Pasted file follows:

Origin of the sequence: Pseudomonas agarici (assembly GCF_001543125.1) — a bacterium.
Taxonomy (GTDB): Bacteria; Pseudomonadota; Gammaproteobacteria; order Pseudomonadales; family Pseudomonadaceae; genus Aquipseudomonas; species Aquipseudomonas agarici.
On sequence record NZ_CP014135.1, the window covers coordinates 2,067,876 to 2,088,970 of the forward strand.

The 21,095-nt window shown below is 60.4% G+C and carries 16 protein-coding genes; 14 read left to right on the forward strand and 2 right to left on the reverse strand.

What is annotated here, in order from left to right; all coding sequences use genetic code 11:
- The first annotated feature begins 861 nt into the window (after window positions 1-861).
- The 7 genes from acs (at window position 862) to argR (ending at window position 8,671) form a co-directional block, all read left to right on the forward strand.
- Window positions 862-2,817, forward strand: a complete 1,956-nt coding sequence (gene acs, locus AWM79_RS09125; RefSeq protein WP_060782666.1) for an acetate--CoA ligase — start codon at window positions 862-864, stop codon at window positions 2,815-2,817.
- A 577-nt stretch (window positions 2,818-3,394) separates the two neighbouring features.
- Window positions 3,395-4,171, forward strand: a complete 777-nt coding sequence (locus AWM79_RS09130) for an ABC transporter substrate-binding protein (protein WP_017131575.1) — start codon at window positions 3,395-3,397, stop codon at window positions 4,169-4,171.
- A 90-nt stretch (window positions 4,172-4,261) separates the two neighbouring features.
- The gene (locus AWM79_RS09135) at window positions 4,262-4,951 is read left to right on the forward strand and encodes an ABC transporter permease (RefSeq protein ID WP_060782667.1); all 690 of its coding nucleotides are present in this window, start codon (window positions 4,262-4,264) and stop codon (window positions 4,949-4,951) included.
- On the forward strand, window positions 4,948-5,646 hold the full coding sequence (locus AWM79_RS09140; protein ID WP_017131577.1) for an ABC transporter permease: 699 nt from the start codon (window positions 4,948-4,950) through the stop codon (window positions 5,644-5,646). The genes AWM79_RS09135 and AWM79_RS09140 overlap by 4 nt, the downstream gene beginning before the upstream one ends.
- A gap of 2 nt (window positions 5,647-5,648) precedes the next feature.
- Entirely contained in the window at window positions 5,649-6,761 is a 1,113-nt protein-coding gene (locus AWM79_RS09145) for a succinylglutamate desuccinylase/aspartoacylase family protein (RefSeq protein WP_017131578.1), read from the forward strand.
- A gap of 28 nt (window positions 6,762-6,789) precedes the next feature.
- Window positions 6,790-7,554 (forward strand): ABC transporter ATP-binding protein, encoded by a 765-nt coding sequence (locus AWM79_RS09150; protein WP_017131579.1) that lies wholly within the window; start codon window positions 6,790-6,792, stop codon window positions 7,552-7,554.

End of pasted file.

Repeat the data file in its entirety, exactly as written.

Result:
Origin of the sequence: Pseudomonas agarici (assembly GCF_001543125.1) — a bacterium.
Taxonomy (GTDB): Bacteria; Pseudomonadota; Gammaproteobacteria; order Pseudomonadales; family Pseudomonadaceae; genus Aquipseudomonas; species Aquipseudomonas agarici.
On sequence record NZ_CP014135.1, the window covers coordinates 2,067,876 to 2,088,970 of the forward strand.

The 21,095-nt window shown below is 60.4% G+C and carries 16 protein-coding genes; 14 read left to right on the forward strand and 2 right to left on the reverse strand.

What is annotated here, in order from left to right; all coding sequences use genetic code 11:
- The first annotated feature begins 861 nt into the window (after window positions 1-861).
- The 7 genes from acs (at window position 862) to argR (ending at window position 8,671) form a co-directional block, all read left to right on the forward strand.
- Window positions 862-2,817, forward strand: a complete 1,956-nt coding sequence (gene acs, locus AWM79_RS09125; RefSeq protein WP_060782666.1) for an acetate--CoA ligase — start codon at window positions 862-864, stop codon at window positions 2,815-2,817.
- A 577-nt stretch (window positions 2,818-3,394) separates the two neighbouring features.
- Window positions 3,395-4,171, forward strand: a complete 777-nt coding sequence (locus AWM79_RS09130) for an ABC transporter substrate-binding protein (protein WP_017131575.1) — start codon at window positions 3,395-3,397, stop codon at window positions 4,169-4,171.
- A 90-nt stretch (window positions 4,172-4,261) separates the two neighbouring features.
- The gene (locus AWM79_RS09135) at window positions 4,262-4,951 is read left to right on the forward strand and encodes an ABC transporter permease (RefSeq protein ID WP_060782667.1); all 690 of its coding nucleotides are present in this window, start codon (window positions 4,262-4,264) and stop codon (window positions 4,949-4,951) included.
- On the forward strand, window positions 4,948-5,646 hold the full coding sequence (locus AWM79_RS09140; protein ID WP_017131577.1) for an ABC transporter permease: 699 nt from the start codon (window positions 4,948-4,950) through the stop codon (window positions 5,644-5,646). The genes AWM79_RS09135 and AWM79_RS09140 overlap by 4 nt, the downstream gene beginning before the upstream one ends.
- A gap of 2 nt (window positions 5,647-5,648) precedes the next feature.
- Entirely contained in the window at window positions 5,649-6,761 is a 1,113-nt protein-coding gene (locus AWM79_RS09145) for a succinylglutamate desuccinylase/aspartoacylase family protein (RefSeq protein WP_017131578.1), read from the forward strand.
- A gap of 28 nt (window positions 6,762-6,789) precedes the next feature.
- Window positions 6,790-7,554 (forward strand): ABC transporter ATP-binding protein, encoded by a 765-nt coding sequence (locus AWM79_RS09150; protein WP_017131579.1) that lies wholly within the window; start codon window positions 6,790-6,792, stop codon window positions 7,552-7,554.